Walker’s parents are still left with many unanswered questions and they urge the state to crack down harder on drunk driving.
“It’s just crazy how the whole thing goes, they’re in the back seat, they’re seat belted, which they don’t have to be, and the two kids in the front one broke an arm and the other just minor scratches, so you’re thinking well if it was a head-on how in the world could the guys in the back [get hurt],” David said.
On Sept. 4, Walker was in a vehicle with three other BGSU students, traveling back to the campus after a fun night of hanging out with friends.
BGSU third-year student Steven Iwanek has known Walker since they were five to six years old. They grew up together, playing on the same sports team, attending the same high school and eventually coming to college together despite their different majors.
“It was really a blessing when I look back at things because you meet some people in high school and you be friends with them, but then you lose touch with them. So to have a guy like him in my life, where I could always go to for anything related in my life, not just college, it was really special to me,” Iwanek said.
Iwanek was the driver of the vehicle that got hit on Sept. 4.
“It was such a scary scene, three [cars] were hit in the accident and 11 people got injured and unfortunately for him, even though he was being responsible, we weren’t drinking, there were no drugs, he had his seatbelt on, unfortunately just some bad things happen at the wrong time,” Iwanek said.
Iwanek described Walker as a smart, humble and loyal man who truly loved his friends and family. Walker always made sure he had a smile on his face.
“What separated him, was that if you weren’t with him for an event or a regular hangout with friends, it really made him, in his own way, disappointed. Not because he was mad at you, but because he wanted you to be there and I think that’s really special. Sometimes you have friends that you pick and choose when you want to be with them, but for him, all of his friends he wanted them all together, he wanted like a Thanksgiving Dinner every time we got together because he really, truly cherished each one of us,” Iwanek said.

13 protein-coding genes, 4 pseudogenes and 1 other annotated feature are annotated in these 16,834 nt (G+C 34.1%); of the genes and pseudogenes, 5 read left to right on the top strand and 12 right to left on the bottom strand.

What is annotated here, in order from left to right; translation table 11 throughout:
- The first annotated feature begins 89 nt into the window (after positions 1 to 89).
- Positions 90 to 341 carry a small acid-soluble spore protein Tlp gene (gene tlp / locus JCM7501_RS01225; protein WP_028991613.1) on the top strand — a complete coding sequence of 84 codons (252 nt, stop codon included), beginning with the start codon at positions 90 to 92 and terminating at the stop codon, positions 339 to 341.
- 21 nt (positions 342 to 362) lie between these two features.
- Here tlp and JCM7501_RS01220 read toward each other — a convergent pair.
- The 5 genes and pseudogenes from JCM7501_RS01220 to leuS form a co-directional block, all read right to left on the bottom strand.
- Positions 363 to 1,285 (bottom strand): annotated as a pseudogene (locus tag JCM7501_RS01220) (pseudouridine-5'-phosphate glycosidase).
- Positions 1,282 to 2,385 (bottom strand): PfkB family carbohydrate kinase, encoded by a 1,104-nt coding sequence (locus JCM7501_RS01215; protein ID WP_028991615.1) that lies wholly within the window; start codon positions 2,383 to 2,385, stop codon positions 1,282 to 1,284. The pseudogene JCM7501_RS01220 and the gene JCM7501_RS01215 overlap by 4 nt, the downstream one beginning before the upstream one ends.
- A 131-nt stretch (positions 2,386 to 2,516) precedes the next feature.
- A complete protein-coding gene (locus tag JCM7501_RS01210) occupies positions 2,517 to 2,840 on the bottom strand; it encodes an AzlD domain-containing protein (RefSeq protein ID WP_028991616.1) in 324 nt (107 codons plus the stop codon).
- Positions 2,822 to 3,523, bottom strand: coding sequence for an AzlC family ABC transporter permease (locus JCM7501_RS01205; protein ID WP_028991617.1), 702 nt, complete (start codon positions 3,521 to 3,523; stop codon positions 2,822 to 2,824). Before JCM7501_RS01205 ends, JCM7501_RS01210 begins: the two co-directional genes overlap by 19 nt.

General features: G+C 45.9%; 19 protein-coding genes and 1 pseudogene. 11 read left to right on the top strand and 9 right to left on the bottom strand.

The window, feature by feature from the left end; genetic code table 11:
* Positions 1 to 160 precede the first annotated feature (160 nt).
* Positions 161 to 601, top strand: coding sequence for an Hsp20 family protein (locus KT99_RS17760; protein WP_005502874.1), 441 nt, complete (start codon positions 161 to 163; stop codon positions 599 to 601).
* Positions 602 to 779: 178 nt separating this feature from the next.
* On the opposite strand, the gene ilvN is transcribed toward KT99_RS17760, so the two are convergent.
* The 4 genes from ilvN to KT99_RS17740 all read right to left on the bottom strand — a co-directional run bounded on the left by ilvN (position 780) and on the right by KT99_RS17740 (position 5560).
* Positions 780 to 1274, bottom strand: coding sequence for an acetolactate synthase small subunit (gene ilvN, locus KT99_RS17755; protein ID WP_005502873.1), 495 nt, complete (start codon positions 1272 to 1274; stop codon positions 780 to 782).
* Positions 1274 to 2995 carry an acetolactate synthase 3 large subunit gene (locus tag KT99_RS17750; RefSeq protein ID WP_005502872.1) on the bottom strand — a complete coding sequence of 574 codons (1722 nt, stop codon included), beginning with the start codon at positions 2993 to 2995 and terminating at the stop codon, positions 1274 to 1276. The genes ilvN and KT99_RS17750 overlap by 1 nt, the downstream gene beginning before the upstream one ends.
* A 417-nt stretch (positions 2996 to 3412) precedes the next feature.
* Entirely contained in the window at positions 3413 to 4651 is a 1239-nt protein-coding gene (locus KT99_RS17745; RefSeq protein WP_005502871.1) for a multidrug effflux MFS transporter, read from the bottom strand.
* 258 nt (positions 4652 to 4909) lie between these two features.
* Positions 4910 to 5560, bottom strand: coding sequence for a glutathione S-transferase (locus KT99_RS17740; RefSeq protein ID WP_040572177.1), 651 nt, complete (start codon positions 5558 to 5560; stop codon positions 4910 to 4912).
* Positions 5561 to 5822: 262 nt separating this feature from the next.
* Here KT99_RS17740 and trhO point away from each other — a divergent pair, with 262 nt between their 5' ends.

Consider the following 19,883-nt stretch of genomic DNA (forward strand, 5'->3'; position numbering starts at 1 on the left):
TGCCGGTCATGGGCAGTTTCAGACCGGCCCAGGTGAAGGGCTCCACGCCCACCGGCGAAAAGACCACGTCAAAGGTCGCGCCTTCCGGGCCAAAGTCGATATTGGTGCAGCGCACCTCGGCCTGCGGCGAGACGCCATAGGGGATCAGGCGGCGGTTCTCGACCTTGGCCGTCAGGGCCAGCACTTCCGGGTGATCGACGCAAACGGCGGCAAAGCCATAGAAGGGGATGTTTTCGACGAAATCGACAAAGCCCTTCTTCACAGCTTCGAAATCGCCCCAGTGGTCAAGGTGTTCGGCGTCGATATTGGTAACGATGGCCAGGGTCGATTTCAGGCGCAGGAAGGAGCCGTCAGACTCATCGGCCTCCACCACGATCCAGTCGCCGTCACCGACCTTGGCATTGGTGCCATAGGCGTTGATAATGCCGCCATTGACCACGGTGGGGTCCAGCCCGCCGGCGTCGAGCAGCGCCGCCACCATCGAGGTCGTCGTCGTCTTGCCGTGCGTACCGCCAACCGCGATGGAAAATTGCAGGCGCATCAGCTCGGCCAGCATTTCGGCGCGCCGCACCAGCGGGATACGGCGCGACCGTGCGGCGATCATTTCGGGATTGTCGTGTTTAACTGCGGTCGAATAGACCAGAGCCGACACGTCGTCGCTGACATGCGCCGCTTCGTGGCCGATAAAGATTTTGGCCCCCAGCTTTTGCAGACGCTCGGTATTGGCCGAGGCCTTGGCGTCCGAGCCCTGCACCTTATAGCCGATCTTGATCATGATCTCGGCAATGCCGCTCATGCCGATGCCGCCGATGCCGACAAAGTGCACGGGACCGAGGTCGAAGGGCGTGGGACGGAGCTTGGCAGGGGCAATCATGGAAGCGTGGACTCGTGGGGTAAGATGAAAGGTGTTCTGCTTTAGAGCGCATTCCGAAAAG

Walker’s family is starting a foundation for Bowling Green and Firelands falcons to provide scholarships for those going to college for the first time.
“Our goal is to start a Falcon Foundation because Ryan was a Firelands falcon growing up, and he’s a Bowling Green Falcon, so with that, we really want to give to students in the Bowling Green community, anyway we can… and also in the Firelands community which is where he went to high school, and so we want to help with expenses for those going to college for the first year and so any donations would be would be welcome,” Santos said.
On Nov. 24, a free 5K will take place at Walker’s high school and the foundation plans to host events like golf outings in his name.
“We love to just get the community together to see what Ryan meant to everybody and it really helps the family. It really does bring some closure and some warmth in a cold time,” Santos said.